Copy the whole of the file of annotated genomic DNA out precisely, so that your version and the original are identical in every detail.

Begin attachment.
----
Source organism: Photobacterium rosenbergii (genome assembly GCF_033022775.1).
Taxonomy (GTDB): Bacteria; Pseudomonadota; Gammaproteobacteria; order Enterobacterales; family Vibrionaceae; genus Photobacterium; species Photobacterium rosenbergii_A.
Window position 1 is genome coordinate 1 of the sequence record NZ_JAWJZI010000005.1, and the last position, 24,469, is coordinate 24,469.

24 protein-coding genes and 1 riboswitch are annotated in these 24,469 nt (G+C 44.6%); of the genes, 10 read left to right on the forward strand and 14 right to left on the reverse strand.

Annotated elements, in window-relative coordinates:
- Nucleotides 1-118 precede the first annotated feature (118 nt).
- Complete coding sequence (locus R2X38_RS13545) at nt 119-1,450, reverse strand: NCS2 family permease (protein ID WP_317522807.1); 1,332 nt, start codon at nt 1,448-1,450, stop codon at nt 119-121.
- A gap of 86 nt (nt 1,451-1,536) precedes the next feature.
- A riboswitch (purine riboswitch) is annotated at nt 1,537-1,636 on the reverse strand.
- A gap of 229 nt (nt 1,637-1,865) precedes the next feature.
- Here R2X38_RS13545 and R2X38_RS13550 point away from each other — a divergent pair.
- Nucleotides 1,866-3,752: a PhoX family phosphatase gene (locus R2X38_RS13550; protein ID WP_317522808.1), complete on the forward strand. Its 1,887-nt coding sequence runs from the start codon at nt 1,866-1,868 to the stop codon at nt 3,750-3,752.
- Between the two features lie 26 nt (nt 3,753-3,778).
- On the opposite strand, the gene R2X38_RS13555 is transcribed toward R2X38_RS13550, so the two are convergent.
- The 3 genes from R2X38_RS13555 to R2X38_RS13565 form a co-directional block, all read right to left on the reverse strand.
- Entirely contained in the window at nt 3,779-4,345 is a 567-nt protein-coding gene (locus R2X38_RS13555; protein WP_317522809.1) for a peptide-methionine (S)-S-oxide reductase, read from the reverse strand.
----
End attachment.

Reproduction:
Source organism: Photobacterium rosenbergii (genome assembly GCF_033022775.1).
Taxonomy (GTDB): Bacteria; Pseudomonadota; Gammaproteobacteria; order Enterobacterales; family Vibrionaceae; genus Photobacterium; species Photobacterium rosenbergii_A.
Window position 1 is genome coordinate 1 of the sequence record NZ_JAWJZI010000005.1, and the last position, 24,469, is coordinate 24,469.

24 protein-coding genes and 1 riboswitch are annotated in these 24,469 nt (G+C 44.6%); of the genes, 10 read left to right on the forward strand and 14 right to left on the reverse strand.

Annotated elements, in window-relative coordinates:
- Nucleotides 1-118 precede the first annotated feature (118 nt).
- Complete coding sequence (locus R2X38_RS13545) at nt 119-1,450, reverse strand: NCS2 family permease (protein ID WP_317522807.1); 1,332 nt, start codon at nt 1,448-1,450, stop codon at nt 119-121.
- A gap of 86 nt (nt 1,451-1,536) precedes the next feature.
- A riboswitch (purine riboswitch) is annotated at nt 1,537-1,636 on the reverse strand.
- A gap of 229 nt (nt 1,637-1,865) precedes the next feature.
- Here R2X38_RS13545 and R2X38_RS13550 point away from each other — a divergent pair.
- Nucleotides 1,866-3,752: a PhoX family phosphatase gene (locus R2X38_RS13550; protein ID WP_317522808.1), complete on the forward strand. Its 1,887-nt coding sequence runs from the start codon at nt 1,866-1,868 to the stop codon at nt 3,750-3,752.
- Between the two features lie 26 nt (nt 3,753-3,778).
- On the opposite strand, the gene R2X38_RS13555 is transcribed toward R2X38_RS13550, so the two are convergent.
- The 3 genes from R2X38_RS13555 to R2X38_RS13565 form a co-directional block, all read right to left on the reverse strand.
- Entirely contained in the window at nt 3,779-4,345 is a 567-nt protein-coding gene (locus R2X38_RS13555; protein WP_317522809.1) for a peptide-methionine (S)-S-oxide reductase, read from the reverse strand.